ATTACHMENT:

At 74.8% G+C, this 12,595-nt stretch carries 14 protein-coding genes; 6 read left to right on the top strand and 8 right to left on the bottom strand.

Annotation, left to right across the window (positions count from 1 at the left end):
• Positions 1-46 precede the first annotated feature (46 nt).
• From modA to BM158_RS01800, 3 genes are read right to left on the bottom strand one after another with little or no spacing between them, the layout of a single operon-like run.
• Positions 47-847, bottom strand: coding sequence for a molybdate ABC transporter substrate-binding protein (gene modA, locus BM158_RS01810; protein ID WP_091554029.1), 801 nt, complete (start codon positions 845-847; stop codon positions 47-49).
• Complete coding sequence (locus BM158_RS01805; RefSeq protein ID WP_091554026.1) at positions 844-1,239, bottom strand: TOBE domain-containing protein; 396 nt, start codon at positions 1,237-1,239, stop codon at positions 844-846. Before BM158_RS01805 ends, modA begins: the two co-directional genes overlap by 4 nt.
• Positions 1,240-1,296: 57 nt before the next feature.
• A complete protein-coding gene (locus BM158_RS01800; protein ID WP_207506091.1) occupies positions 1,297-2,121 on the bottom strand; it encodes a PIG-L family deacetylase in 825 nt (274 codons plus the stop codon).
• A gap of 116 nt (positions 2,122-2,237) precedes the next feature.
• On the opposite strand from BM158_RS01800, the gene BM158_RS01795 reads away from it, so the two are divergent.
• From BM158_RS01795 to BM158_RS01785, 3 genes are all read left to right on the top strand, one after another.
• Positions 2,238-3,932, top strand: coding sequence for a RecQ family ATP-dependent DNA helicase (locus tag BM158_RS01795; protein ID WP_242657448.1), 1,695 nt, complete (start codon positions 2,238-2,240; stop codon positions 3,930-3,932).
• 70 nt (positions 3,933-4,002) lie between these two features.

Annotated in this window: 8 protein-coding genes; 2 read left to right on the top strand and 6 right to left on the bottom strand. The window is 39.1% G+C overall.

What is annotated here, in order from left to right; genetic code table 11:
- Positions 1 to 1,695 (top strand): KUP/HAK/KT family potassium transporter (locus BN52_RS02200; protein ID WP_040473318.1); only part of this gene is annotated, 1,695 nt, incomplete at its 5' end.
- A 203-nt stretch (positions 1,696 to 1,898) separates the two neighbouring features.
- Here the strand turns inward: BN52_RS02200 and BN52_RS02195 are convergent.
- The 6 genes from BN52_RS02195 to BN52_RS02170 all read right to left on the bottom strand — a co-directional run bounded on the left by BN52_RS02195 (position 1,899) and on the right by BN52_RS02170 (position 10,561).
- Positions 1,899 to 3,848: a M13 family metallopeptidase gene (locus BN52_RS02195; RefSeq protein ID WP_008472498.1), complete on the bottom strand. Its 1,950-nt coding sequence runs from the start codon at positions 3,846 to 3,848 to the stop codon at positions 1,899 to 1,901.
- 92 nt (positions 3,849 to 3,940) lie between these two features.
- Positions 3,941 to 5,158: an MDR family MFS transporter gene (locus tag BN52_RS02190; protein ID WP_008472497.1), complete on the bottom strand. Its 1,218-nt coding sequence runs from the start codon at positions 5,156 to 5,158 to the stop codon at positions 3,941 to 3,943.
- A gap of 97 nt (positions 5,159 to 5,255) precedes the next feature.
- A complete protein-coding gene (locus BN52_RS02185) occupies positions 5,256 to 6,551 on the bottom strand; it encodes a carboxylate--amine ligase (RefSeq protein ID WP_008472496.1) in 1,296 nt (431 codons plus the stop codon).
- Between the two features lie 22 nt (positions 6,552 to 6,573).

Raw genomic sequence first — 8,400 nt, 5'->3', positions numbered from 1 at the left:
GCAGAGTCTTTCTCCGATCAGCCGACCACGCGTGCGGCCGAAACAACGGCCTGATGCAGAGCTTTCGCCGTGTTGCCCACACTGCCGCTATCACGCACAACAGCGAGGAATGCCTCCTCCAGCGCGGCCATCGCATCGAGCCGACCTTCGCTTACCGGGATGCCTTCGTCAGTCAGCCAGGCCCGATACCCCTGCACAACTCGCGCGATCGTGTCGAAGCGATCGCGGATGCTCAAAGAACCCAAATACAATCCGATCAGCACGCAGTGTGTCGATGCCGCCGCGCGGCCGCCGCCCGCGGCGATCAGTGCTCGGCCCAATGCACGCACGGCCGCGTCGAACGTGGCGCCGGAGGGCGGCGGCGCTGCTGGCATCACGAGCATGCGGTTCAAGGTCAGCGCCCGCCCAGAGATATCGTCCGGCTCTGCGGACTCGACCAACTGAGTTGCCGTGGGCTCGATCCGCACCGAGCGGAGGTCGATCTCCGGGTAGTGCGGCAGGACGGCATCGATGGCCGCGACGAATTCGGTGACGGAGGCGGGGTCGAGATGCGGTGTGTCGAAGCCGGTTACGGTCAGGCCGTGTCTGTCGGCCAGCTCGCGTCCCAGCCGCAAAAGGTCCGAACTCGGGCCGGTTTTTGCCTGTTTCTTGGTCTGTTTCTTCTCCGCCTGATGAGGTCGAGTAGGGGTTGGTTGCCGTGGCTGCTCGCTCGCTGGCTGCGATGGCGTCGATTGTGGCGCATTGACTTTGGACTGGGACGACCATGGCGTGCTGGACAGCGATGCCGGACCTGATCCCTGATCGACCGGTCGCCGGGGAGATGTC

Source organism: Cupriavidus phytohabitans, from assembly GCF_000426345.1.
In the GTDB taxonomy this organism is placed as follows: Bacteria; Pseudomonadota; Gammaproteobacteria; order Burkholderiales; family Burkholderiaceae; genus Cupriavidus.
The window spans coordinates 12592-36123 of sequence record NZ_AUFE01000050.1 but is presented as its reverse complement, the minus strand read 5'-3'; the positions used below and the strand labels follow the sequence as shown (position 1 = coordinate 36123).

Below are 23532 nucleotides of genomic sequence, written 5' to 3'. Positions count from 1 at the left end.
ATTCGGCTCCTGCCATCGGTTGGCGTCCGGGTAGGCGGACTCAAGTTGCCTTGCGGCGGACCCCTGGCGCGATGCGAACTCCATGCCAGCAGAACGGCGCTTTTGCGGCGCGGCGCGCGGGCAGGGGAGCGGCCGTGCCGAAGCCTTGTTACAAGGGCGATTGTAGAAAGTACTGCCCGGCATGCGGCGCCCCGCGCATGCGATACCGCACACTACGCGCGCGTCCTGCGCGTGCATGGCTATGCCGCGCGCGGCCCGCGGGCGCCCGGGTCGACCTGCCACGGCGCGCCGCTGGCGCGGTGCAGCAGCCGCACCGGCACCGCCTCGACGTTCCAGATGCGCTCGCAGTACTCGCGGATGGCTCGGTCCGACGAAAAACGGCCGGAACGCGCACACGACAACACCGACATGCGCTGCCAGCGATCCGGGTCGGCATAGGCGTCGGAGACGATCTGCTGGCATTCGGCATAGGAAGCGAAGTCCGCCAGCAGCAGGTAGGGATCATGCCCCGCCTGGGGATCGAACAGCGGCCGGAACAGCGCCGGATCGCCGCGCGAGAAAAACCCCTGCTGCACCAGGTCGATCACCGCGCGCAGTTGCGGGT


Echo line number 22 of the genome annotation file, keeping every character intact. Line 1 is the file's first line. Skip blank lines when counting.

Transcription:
- Positions 3,941 to 5,158: an MDR family MFS transporter gene (locus tag BN52_RS02190; protein ID WP_008472497.1), complete on the bottom strand. Its 1,218-nt coding sequence runs from the start codon at positions 5,156 to 5,158 to the stop codon at positions 3,941 to 3,943.